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Scandal-hit Indian computing giant picks bidder

  • Story Highlights
  • Satyam is at the center of a massive corporate fraud case
  • Its ex-chairman admits to inflating profits with fictitious assets and non-existent cash
  • Bidders were required to show proof of at least $290 million in funds
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NEW DELHI, India (CNN) -- India's Satyam Computer Services Monday selected the highest bidder to buy a majority share in the scandal-hit company, an official said.

Venturbay Consultants, a subsidiary of Tech Mahindra, won the bid. It is subject to approval by a board appointed by the government, according to Satyam. For an initial 31 percent stake, the buyer is paying $351 million.

"The selection of the highest bidder, in a fair, open and transparent process, signals a new stage for the company in its progress towards stabilization and growth," Chairman Kiran Karnik said in a statement.

"This event ought to dispel the anxiety of all stakeholders as it repositions the company's commitment to revival and good governance," Karnik added.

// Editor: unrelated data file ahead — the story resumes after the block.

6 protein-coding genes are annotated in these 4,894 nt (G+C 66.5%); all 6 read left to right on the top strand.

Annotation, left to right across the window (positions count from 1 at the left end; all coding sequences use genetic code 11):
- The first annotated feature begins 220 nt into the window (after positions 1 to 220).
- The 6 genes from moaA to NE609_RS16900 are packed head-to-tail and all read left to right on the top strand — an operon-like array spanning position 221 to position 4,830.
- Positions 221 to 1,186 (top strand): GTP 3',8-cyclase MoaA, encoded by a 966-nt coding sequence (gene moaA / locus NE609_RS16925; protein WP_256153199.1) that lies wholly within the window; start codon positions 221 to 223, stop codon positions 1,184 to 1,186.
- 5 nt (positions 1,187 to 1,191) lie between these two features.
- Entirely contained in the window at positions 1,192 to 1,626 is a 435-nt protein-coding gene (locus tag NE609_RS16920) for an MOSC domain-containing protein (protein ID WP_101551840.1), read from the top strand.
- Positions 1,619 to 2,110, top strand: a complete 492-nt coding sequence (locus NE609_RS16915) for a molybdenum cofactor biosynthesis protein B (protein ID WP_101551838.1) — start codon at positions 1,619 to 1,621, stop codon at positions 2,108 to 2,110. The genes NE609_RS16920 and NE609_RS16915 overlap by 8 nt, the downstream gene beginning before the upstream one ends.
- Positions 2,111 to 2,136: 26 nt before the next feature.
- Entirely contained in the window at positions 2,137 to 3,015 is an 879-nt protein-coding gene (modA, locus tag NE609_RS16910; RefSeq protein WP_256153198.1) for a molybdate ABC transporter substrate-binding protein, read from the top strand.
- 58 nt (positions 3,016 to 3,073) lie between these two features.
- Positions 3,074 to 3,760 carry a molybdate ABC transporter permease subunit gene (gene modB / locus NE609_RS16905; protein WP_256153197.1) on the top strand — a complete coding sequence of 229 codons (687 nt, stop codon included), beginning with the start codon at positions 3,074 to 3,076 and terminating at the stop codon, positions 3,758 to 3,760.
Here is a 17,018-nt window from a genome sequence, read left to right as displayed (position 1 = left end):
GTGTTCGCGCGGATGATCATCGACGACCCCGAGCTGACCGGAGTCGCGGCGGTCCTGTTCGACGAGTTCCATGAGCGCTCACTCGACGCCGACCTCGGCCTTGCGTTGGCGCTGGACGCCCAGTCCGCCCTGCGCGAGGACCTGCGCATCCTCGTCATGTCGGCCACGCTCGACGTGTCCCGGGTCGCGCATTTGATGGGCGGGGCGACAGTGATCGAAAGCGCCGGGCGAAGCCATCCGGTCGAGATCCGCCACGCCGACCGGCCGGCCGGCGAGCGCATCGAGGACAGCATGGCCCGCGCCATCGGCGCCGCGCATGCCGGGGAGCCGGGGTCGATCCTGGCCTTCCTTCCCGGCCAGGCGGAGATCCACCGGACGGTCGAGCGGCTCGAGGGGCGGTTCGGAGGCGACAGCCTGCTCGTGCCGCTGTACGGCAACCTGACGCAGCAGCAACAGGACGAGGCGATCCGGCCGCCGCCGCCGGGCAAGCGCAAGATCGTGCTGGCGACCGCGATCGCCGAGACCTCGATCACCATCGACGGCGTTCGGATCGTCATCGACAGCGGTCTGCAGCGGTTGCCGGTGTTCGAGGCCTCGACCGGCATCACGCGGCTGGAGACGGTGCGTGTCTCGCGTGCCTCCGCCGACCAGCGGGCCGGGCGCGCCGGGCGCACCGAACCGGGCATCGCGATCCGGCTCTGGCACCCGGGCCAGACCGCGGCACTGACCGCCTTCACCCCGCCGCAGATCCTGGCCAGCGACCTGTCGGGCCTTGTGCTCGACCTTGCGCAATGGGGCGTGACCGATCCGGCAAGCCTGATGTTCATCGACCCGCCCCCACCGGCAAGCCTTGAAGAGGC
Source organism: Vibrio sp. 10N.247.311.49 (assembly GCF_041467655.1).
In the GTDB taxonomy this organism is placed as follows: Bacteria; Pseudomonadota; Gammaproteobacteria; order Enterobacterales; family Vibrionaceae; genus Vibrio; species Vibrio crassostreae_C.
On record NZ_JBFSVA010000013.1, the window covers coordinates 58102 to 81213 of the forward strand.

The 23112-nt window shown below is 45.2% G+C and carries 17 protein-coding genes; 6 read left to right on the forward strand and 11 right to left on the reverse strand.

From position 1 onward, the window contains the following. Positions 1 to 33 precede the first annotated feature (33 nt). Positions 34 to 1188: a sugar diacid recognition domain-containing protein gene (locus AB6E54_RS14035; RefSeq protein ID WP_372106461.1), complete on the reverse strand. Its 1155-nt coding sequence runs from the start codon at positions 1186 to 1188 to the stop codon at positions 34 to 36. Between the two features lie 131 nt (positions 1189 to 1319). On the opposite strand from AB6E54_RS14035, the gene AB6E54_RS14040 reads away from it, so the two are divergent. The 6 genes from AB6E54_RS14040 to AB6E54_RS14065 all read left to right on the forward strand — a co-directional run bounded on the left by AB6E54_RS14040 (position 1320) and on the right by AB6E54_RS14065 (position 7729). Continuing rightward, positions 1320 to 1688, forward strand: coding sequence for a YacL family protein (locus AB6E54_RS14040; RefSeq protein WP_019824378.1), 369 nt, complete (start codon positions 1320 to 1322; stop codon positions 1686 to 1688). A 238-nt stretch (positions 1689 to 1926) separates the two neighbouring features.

The Hyderabad-based company is at the center of a massive corporate fraud case. Its stock plummeted after then-chairman B. Ramalinga Raju confessed in January to padding company balance sheets. Raju, his brother -- a former managing director -- and Satyam's chief financial officer face numerous charges, including criminal conspiracy.


Bidders were required to show proof of at least $290 million in funds in the attempt to pick up a 51 percent stake. The deadline to submit bids was March 20.

Satyam is India's fourth-largest software-services provider. It serves almost 700 companies, including 185 Fortune 500 companies, and generates more than half its revenue from the United States. It employs about 53,000 people and operates in 65 countries.

-- CNN's Harmeet Shah Singh contributed to this report.

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